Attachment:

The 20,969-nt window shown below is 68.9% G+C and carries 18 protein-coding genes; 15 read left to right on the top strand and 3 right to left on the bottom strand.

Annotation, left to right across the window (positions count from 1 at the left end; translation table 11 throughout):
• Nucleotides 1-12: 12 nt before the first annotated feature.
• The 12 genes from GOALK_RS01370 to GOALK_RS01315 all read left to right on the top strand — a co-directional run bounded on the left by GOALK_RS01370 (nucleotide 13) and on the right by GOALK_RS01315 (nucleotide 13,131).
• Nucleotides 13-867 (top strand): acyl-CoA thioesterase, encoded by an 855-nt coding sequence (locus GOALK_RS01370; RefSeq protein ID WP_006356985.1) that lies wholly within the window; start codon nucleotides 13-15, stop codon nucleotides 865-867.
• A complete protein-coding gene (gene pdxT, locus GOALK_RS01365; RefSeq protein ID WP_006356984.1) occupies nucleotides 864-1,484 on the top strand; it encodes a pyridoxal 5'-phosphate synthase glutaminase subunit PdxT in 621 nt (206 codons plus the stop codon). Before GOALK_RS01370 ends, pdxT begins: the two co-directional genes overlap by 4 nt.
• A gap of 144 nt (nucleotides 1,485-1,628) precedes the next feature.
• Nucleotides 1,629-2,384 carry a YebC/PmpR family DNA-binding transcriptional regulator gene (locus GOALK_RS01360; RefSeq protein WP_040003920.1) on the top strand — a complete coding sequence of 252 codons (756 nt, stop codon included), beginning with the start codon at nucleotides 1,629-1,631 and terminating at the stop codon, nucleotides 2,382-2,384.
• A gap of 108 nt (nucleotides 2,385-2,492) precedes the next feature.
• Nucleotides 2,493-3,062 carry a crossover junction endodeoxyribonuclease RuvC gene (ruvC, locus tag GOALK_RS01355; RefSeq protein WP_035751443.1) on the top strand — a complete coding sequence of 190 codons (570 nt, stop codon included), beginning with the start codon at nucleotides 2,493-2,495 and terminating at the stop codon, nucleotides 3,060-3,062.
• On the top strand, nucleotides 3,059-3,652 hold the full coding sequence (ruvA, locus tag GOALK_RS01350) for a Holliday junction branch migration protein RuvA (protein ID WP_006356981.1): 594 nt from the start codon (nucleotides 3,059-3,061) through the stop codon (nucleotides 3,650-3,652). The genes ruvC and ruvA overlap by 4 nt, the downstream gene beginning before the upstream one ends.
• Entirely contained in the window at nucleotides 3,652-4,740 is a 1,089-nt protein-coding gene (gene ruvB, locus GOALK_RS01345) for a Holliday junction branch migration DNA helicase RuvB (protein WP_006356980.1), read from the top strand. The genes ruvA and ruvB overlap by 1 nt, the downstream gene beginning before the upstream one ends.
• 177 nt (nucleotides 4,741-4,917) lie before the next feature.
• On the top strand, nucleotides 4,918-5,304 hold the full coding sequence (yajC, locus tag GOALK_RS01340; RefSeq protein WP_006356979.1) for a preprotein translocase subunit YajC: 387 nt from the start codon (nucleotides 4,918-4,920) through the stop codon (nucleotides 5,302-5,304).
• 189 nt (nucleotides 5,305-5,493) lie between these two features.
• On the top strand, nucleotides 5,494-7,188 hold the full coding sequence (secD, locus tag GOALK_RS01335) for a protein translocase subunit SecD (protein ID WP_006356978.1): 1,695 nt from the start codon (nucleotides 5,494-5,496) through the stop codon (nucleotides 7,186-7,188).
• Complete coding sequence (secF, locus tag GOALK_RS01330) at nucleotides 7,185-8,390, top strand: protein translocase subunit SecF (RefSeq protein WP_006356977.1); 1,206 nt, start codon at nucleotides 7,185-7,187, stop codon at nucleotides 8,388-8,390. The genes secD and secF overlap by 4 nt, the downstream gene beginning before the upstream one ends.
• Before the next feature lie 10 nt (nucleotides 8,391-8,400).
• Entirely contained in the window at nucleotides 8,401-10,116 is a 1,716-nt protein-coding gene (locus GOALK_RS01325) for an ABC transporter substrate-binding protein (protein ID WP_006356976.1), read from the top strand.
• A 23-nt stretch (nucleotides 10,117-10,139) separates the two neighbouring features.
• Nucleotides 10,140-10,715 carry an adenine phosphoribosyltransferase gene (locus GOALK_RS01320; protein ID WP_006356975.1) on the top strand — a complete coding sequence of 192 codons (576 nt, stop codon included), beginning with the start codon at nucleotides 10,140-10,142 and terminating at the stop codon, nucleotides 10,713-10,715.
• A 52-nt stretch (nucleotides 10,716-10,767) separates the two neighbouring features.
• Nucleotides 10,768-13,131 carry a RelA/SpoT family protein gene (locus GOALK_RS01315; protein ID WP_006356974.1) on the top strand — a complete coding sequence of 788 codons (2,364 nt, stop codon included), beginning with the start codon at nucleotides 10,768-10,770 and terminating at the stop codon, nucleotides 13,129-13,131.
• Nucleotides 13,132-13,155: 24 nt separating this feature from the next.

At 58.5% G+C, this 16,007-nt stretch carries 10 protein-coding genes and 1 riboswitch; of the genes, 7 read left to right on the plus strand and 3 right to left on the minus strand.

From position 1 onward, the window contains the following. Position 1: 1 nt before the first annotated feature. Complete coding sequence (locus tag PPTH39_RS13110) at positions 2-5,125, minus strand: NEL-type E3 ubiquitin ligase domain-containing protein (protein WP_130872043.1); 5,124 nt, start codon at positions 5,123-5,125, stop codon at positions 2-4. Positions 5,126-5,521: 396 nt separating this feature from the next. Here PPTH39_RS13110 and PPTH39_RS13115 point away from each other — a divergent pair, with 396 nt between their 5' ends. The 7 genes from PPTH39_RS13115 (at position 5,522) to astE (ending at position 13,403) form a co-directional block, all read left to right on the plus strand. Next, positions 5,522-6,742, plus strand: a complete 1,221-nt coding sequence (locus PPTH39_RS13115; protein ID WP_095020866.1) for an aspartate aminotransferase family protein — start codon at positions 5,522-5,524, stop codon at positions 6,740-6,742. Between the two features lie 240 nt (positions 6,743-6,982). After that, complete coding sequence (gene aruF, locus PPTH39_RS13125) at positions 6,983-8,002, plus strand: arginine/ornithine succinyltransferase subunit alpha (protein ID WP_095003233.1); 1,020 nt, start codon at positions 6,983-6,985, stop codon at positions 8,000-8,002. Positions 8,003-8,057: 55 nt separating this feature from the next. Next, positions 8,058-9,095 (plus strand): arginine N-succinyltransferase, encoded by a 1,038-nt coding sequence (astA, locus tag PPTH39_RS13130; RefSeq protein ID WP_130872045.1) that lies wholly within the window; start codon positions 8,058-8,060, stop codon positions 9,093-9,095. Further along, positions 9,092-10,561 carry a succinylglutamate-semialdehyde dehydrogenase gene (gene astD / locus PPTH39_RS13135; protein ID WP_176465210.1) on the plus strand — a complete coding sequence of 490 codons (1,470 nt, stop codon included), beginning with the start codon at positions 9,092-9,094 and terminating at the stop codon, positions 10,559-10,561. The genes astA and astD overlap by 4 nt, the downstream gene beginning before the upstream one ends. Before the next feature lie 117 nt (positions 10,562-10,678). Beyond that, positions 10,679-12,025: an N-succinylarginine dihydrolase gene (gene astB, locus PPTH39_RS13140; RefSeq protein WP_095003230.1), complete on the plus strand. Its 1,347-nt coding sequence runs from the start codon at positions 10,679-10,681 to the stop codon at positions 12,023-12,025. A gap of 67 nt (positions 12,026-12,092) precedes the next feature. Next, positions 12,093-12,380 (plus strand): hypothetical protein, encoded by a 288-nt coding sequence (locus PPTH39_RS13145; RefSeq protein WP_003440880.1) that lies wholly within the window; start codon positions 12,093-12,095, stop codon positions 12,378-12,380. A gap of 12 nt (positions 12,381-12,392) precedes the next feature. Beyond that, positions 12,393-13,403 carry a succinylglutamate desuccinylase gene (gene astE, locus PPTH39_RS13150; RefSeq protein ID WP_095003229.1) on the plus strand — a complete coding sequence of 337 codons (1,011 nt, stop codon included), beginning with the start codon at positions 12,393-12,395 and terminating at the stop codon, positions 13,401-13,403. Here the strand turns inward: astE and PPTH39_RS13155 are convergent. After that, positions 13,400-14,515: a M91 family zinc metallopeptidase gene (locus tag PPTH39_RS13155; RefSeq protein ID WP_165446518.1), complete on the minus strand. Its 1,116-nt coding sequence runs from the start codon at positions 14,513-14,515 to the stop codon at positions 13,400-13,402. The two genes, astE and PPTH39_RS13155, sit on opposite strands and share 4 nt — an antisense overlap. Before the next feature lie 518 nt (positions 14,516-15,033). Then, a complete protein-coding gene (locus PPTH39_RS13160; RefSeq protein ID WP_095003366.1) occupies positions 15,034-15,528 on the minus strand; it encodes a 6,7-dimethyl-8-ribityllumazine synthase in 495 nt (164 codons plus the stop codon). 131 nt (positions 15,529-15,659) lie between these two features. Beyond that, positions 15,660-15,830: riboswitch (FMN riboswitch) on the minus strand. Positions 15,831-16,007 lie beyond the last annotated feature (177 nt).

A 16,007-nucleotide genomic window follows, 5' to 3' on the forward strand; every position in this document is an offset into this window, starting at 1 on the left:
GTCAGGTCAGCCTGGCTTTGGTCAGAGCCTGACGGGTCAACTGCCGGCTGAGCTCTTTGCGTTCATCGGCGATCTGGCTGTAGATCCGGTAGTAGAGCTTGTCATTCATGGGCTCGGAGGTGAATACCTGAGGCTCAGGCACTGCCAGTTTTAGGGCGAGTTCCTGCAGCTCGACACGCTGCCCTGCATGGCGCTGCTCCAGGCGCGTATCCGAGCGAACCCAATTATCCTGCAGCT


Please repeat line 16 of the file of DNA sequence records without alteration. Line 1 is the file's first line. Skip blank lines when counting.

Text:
• On the top strand, nucleotides 5,494-7,188 hold the full coding sequence (secD, locus tag GOALK_RS01335) for a protein translocase subunit SecD (protein ID WP_006356978.1): 1,695 nt from the start codon (nucleotides 5,494-5,496) through the stop codon (nucleotides 7,186-7,188).